By Vivian Nguyen
Northwest Asian Weekly
The Netflix original movie “To All the Boys I’ve Loved Before” has all the hallmarks of an indulgent romantic comedy: beautiful high schoolers (as in, actors), sharp-witted dialogue, and all the feels to make you feel like you’re falling in the love for the first time.
Based on author Jenny Han’s novel of the same name, the movie tells the story of Lara Jean Covey (Lana Condor), a reserved yet charming 16-year-old girl who writes and addresses love letters to her biggest crushes without the intent of ever mailing them. Lara Jean has a rich imagination, and she’d much rather live in her fantasy world of being in love than face the reality and risks that come with it.
One of Lara Jean’s crushes is Josh (Israel Broussard), who’s the boyfriend of her older sister, Margot (Janel Parrish). Without spoiling the film, the love letters secretly get mailed out, much to Lara Jean’s chagrin. When one of the love letters finds its way to Josh, Lara Jean pretends that another crush, Peter (Noah Centineo), is her boyfriend, to avoid dealing with a confrontation with Josh. It’s the perfect set-up for a quintessential rom-com.
Coming on the heels of the critically acclaimed box office movie “Crazy Rich Asians,” “To All the Boys I’ve Loved Before” reflects the rise of Asian American protagonists on mainstream platforms. Both Condor and Constance Wu, who plays the heroine in “Crazy Rich Asians,” are cast as Asian American leads in rom-coms. It’s a foreign yet welcome feeling to see these faces in rom-coms — a genre that previously excluded Asian Americans from the spotlight.
There’s nothing new with the fake relationship trope found in “To All the Boys I’ve Loved Before” — though it’s honestly one of my favorite rom-com clichés — but it’s precisely because it’s centered on a trope that I find this movie interesting.
Many well-known films featuring Asian Americans or Asians have largely focused on high-stakes drama or action. But for once, these successful rom-coms let Asian American characters be the center of stories that are simply fun, light-hearted entertainment. “To All the Boys I’ve Loved Before” does this particularly well since it focuses on a familiar story — one’s first love — so there’s a relatable element for all, regardless of race. To have a character of color drive a film that isn’t focused on race is the ultimate litmus test of an effective, universal story, and it’s something that “To All the Boys I’ve Loved Before” achieves.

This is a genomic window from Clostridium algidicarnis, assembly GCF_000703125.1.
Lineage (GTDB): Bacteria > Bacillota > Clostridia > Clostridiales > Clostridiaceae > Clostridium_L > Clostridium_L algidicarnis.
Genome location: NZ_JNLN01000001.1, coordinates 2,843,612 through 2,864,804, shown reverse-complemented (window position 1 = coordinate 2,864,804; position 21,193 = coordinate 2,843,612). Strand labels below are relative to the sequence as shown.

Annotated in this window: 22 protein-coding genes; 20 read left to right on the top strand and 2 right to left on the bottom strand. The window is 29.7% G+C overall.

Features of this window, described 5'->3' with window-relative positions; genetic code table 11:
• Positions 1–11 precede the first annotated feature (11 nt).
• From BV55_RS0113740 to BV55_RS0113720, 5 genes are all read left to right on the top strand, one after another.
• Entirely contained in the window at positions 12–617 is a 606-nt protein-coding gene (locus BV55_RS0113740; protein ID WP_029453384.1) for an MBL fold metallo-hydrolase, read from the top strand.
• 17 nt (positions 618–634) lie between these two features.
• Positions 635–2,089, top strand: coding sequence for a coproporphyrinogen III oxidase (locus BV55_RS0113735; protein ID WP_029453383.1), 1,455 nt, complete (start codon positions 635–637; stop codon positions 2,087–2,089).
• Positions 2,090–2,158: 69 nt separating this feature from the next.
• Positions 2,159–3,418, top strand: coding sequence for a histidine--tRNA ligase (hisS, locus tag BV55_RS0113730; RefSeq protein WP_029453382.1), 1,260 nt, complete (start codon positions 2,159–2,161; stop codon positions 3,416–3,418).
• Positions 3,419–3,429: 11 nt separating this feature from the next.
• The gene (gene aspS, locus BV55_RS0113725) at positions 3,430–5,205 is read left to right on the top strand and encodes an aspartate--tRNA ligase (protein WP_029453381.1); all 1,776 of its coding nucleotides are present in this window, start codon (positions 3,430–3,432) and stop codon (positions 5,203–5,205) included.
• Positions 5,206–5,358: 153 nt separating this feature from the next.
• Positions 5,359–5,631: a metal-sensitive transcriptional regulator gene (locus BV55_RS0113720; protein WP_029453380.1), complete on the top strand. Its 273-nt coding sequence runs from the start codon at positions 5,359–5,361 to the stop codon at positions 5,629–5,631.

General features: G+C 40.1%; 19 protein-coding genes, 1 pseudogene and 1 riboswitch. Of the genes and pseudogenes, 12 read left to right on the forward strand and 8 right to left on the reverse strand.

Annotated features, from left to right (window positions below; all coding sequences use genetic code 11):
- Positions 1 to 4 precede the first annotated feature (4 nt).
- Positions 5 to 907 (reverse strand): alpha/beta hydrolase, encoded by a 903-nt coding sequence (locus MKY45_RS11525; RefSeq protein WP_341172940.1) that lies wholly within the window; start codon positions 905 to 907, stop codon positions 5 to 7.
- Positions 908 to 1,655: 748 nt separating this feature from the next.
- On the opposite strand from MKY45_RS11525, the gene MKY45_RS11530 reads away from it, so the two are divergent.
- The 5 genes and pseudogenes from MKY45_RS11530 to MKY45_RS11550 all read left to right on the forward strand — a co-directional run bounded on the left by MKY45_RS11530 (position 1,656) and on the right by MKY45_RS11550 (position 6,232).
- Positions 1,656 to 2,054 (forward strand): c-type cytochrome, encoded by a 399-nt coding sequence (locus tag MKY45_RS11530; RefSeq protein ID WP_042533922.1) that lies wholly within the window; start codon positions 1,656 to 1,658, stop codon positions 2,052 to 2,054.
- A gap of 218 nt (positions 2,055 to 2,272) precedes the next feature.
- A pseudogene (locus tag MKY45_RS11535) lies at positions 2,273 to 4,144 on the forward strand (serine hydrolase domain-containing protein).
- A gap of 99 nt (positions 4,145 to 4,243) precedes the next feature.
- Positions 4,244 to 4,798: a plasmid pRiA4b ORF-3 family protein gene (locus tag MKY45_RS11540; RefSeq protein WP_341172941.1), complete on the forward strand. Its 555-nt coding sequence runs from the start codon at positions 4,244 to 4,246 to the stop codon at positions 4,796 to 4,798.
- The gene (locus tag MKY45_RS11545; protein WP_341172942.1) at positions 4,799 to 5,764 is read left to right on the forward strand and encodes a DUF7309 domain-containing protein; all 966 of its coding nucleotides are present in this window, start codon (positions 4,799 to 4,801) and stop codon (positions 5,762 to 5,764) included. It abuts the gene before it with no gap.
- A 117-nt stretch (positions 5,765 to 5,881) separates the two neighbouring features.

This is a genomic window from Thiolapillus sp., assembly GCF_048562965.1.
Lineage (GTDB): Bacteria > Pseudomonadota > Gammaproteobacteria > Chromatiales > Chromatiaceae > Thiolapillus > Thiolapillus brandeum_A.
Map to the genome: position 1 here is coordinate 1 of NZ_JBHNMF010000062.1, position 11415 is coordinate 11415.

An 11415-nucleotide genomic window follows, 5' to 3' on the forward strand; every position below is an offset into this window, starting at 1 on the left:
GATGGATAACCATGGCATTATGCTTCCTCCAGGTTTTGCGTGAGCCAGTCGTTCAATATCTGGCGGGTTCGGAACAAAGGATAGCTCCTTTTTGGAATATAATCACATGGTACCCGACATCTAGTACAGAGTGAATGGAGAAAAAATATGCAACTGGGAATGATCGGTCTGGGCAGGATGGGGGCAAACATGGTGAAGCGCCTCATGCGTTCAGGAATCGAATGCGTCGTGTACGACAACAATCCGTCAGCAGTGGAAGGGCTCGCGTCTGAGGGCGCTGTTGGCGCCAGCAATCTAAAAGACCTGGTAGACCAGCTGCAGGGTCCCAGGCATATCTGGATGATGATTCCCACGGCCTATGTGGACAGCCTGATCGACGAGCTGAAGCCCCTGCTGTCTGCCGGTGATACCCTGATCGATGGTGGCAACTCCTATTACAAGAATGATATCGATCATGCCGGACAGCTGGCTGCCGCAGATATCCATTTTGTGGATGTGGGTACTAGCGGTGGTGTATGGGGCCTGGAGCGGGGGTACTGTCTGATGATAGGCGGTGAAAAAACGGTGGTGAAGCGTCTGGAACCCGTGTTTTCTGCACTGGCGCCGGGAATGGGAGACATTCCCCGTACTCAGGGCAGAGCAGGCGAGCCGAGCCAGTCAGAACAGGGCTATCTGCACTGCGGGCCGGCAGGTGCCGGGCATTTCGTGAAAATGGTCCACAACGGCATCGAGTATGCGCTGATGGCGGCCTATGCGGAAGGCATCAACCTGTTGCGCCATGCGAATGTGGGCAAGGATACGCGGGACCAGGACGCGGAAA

Condor, who’s best-known for her role as Jubilee in the superhero film “X-Men: Apocalypse,” gives a heartwarming performance as the movie’s lead, and she does an exceptional job of bringing a shy, nuanced character to life on screen. Centineo also delivers as the charming, vulnerable jock, and was well-casted as the leading man. The two actors have undeniable chemistry, with many of the memorable and weightier scenes built from the tension they share.
“To All the Boys I’ve Loved Before” has gotten some criticism for not featuring any Asian American male romantic leads. Lara Jean’s love interests are mostly white, though there is one boy who is Black, but he’s also gay in the movie, so that romance dies immediately for that reason. One of the best scenes in the movie sees Lara Jean and Peter enter a contract for their fake relationship. The two define expectations and boundaries for each other — no kissing, but a hand in Lara Jean’s back jean pocket is OK — and as they debate the rules, it quickly becomes clear to the viewer that they’ll be falling for each other. And that might be the best thing about this movie — these characters have no idea what they’re in for, but we do. It’s like a wink to the viewer, and the icing on the cake is watching the relationship unfold: the highs, the lows, the messy ride of it all, and knowing that the mandatory feel-good ending awaits.
Vivian Nguyen can be reached at firstname.lastname@example.org.